I discovered the music of Duke Ellington when I was about 13 or 14. That was around 1960. I’ve loved his work ever since; all of it from the 1920s till he died in 1974. I was lucky enough to see him twice, in Birmingham in the late ’60s and in London in ’72 or ’73, shortly before his death. Somewhere I will still have the programme for London.
In the words of Bob Blumenthal of The Boston Globe, “In the century since his birth, there has been no greater composer, American or otherwise, than Edward Kennedy Ellington.” I can’t remember the original album I listened to back then, but I’m pretty sure it contained classics like Caravan, Rocking in Rhythm, Perdido, Satin Doll and Warm Valley.
Duke was a great pianist, although he always maintained that his instrument was his orchestra. Certainly, despite many changes in personnel over the years, his sound was always instantly recognisable. I’ll save his piano playing for another post, but let’s start where I began with Caravan, recorded in 1952 and featuring Juan Tizol on valve trombone.
Duke’s music had many moods; he could be lyrical as in Caravan and he could produce a piece that swings along as hard as anything by Count Basie, Woody Herman or any of the great swing bands of the era. Here he is in 1931 with Rocking in Rhythm, a piece that continued in the band’s repertoire for decades.
As an example of its continued popularity here it is again, played this time by Weather Report, in 1980.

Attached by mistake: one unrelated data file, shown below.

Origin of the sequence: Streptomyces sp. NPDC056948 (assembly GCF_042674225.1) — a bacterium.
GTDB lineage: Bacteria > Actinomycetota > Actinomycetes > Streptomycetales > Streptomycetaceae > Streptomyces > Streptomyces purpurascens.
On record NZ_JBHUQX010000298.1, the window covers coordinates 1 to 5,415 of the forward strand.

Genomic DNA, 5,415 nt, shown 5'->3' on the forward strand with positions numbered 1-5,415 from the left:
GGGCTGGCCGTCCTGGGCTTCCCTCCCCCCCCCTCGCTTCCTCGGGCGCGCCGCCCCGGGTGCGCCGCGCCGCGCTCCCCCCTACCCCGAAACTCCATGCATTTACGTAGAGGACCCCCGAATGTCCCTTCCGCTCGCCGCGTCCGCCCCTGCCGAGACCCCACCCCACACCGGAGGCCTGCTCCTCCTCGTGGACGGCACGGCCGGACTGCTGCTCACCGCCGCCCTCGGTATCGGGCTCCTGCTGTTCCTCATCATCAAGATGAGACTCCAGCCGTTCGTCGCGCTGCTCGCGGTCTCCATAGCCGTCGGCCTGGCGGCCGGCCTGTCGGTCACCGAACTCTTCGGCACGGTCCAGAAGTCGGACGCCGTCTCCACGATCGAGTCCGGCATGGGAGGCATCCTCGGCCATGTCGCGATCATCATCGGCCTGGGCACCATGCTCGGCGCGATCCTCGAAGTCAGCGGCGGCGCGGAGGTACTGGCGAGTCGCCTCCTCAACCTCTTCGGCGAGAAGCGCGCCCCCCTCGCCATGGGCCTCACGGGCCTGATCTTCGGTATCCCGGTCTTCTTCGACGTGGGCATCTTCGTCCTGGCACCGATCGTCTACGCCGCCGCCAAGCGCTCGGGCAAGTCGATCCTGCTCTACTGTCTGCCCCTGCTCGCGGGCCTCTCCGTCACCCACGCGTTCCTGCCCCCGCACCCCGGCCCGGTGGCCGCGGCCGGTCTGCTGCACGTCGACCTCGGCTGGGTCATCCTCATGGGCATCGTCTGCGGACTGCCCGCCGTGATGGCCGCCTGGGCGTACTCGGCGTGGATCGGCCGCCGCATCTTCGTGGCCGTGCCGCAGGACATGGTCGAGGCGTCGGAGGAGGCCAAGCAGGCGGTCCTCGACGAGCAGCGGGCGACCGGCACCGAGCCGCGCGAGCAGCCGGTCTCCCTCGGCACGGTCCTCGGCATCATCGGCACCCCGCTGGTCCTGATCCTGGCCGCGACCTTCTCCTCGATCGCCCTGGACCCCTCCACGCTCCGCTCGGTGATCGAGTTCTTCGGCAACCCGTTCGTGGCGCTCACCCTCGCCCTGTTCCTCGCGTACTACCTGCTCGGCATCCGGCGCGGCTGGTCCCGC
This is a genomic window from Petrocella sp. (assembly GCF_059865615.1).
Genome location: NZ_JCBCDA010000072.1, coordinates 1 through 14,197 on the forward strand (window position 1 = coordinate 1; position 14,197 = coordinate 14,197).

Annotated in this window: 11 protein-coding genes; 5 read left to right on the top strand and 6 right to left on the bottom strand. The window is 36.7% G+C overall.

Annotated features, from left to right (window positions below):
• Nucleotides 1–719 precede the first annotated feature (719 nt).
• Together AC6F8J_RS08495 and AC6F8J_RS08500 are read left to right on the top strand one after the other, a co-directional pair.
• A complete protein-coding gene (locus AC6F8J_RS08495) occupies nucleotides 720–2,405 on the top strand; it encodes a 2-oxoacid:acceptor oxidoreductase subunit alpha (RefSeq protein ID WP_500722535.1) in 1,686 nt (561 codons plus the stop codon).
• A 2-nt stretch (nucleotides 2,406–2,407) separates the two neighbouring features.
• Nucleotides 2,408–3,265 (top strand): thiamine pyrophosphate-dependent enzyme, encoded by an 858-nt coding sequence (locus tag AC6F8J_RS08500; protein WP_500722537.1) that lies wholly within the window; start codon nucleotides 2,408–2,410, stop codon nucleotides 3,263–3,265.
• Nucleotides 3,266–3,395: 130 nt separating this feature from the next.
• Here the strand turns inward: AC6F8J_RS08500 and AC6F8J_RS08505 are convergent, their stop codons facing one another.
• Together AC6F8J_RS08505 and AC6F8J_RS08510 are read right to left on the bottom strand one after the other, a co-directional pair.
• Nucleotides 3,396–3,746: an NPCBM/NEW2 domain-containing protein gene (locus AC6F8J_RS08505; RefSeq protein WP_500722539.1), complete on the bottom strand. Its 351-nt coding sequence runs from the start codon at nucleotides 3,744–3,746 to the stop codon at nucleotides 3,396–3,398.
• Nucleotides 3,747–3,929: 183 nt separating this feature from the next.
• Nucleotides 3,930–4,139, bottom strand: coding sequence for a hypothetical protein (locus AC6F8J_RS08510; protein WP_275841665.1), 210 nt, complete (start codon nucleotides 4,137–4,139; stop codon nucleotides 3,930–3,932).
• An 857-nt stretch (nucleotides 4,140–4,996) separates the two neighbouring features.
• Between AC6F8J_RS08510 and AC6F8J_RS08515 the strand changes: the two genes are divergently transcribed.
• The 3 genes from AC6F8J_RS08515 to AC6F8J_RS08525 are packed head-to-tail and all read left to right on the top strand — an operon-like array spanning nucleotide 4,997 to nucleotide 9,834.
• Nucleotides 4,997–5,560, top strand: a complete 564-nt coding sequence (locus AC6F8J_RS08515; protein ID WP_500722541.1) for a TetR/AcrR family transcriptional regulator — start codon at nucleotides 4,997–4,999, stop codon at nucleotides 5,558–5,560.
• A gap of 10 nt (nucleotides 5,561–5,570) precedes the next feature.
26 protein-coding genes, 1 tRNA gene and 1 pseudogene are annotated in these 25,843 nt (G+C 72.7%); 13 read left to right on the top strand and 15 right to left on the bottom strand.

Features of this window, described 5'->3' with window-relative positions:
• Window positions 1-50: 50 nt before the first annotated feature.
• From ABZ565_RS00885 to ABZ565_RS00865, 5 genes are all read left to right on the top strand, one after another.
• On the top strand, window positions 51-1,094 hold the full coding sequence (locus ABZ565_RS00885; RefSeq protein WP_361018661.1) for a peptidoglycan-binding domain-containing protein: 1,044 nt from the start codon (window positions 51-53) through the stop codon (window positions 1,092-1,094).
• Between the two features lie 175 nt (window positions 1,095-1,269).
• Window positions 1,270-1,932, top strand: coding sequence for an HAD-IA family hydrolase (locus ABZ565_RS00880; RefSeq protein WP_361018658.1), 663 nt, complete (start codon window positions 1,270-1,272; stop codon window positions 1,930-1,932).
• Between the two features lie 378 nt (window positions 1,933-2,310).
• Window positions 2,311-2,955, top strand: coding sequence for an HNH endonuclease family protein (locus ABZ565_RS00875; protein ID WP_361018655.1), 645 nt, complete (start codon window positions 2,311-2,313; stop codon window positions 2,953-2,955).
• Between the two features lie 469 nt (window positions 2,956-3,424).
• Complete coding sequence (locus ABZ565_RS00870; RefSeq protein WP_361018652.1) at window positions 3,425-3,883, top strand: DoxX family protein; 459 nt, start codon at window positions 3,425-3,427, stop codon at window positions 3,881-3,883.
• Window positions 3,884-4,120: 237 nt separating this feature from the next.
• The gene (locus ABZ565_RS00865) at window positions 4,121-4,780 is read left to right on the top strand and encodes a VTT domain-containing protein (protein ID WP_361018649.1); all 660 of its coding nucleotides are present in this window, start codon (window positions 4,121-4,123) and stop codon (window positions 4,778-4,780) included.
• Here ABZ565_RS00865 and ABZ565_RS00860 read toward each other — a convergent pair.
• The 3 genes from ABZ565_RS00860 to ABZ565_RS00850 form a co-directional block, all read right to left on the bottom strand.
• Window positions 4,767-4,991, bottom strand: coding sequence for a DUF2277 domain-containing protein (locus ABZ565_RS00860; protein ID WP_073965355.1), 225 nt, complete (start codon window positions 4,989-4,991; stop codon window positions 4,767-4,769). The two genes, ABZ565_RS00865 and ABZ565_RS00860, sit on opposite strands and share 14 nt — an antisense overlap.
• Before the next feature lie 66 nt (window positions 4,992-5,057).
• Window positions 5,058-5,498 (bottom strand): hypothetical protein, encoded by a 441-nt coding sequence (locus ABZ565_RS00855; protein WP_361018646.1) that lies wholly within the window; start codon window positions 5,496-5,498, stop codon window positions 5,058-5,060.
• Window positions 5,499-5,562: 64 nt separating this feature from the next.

Duke had less success with his singers than with his instrumentalists. None of them that I have come across were anywhere near his league as performers, except perhaps Al Hibbler. His collaborations were something else, however, including greats like Ella Fitzgerald and the incomparable Mahalia Jackson. Here’s Ella and Duke with Take the A Train,
Over the years Duke wrote many suites, perhaps the earliest being Black Brown and Beige. Here is Mahalia Jackson, with a live recording from 1958 of Come Sunday from that suite. Whatever your religious views, if this doesn’t make your spine tingle and the hairs on your neck stand up, you must be dead!
Duke’s music always showed great humour, too. One of my fun pieces, also from a suite (The UWIS suite) is Klop, which believe it or not is a polka. Still recognisable, but unmistakably Ellington.
Let’s finish with this electric performance from 1956 at the Newport Jazz Festival. The Duke was no longer the high-flyer he had been, but this piece, Diminuendo and Crescendo in Blue, with a stomping, rabble-rousing solo from Paul Gonsalves brought him back to the fore and fuelled the rest of his career.
Duke Ellington wrote over 1000 compositions, so this post can only offer a taste. I’m sure I will be back with his piano playing, and almost certainly with more from the band. What would your choice?